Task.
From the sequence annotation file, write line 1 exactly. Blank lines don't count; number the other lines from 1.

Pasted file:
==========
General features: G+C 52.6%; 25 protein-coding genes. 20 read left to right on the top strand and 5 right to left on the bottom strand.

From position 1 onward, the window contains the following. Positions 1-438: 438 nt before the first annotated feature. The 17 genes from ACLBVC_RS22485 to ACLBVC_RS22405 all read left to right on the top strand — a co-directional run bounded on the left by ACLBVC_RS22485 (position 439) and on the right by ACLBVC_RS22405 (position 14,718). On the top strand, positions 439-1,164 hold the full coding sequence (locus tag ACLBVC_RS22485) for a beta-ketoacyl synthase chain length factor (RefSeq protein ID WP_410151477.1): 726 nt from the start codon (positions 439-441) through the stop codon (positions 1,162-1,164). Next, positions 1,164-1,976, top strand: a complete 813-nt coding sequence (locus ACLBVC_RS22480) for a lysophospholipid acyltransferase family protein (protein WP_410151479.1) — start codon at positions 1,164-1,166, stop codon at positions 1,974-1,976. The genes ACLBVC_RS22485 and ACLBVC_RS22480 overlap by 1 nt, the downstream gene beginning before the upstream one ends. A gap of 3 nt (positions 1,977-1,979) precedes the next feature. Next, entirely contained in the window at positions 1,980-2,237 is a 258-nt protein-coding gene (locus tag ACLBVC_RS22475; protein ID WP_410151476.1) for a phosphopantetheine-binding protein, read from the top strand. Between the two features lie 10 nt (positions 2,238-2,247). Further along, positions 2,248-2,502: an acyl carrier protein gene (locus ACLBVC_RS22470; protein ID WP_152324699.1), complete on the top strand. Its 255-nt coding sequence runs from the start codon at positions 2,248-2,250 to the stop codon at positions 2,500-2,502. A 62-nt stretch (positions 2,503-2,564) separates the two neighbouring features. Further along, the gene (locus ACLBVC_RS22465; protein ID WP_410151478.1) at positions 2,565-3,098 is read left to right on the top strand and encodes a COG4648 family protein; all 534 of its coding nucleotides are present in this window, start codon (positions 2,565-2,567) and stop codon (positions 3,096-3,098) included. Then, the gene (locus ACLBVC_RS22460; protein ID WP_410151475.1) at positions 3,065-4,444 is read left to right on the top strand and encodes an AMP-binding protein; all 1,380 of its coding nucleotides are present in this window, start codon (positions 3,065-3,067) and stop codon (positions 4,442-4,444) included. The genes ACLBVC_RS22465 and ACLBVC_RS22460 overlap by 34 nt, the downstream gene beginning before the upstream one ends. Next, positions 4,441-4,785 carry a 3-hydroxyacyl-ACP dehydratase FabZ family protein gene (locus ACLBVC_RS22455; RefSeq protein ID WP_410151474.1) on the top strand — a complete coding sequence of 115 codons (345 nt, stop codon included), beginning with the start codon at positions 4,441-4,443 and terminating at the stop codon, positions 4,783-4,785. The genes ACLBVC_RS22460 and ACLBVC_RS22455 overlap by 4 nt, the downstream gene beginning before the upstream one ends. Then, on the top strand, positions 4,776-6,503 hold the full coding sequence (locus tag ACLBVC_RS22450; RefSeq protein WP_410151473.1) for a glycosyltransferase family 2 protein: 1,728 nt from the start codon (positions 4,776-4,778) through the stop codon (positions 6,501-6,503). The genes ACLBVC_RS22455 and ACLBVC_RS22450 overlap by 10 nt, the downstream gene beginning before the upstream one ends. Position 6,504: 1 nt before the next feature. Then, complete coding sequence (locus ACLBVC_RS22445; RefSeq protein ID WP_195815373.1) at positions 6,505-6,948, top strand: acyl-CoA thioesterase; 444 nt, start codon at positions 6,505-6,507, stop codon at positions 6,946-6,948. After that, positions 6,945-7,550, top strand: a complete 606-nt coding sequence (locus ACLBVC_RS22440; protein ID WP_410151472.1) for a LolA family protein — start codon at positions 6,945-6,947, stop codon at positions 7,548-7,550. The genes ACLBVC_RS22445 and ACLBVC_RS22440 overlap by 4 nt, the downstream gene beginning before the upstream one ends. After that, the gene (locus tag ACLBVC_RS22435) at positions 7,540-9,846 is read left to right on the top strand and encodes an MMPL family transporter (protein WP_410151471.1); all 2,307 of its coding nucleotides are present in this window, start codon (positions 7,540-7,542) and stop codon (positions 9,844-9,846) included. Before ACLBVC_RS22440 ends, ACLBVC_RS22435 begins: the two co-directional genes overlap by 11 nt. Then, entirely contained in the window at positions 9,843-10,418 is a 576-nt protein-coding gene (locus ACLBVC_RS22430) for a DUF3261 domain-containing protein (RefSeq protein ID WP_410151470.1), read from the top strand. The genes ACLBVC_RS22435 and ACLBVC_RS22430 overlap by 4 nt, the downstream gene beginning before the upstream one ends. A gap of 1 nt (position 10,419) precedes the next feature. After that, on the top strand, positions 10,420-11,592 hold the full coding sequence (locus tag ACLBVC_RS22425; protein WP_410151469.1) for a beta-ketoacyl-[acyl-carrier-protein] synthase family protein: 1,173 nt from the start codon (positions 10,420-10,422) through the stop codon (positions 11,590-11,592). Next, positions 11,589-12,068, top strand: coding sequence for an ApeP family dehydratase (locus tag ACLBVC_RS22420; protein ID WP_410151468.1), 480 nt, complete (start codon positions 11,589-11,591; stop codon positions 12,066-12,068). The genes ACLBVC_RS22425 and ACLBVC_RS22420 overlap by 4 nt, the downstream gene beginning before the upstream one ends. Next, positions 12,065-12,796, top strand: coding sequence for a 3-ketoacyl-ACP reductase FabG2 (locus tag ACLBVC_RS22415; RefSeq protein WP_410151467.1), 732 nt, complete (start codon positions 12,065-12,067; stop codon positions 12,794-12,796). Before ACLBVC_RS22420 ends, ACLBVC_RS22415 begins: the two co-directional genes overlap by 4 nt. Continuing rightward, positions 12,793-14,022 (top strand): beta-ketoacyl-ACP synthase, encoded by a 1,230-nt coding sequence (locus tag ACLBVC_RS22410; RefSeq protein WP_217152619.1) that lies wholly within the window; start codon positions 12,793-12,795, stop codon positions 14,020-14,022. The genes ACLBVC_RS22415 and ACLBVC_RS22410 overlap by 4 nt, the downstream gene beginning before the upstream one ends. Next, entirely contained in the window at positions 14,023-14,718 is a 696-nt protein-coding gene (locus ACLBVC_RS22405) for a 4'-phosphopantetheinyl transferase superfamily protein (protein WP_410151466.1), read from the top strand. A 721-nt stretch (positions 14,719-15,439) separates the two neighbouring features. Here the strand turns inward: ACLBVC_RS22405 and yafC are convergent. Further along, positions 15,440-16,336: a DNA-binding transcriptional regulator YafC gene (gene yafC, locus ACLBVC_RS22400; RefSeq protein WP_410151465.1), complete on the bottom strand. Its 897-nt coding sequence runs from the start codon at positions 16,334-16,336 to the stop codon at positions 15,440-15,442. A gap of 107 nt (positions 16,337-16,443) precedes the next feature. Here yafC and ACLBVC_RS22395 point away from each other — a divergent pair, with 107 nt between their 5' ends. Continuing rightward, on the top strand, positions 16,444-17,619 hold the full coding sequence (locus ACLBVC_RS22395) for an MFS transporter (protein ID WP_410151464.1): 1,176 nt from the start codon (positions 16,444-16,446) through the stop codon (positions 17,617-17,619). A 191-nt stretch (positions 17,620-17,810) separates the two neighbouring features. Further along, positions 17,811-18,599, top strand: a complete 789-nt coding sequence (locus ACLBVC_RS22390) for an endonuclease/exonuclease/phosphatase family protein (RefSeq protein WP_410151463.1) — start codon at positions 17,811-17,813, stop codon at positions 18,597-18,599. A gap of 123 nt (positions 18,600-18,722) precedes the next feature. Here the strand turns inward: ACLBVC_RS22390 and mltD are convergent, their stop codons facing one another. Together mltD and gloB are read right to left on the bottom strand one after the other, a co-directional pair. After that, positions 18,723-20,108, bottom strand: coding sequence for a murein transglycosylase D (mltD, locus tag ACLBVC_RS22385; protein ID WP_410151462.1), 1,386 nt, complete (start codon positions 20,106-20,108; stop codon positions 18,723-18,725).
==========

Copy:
General features: G+C 52.6%; 25 protein-coding genes. 20 read left to right on the top strand and 5 right to left on the bottom strand.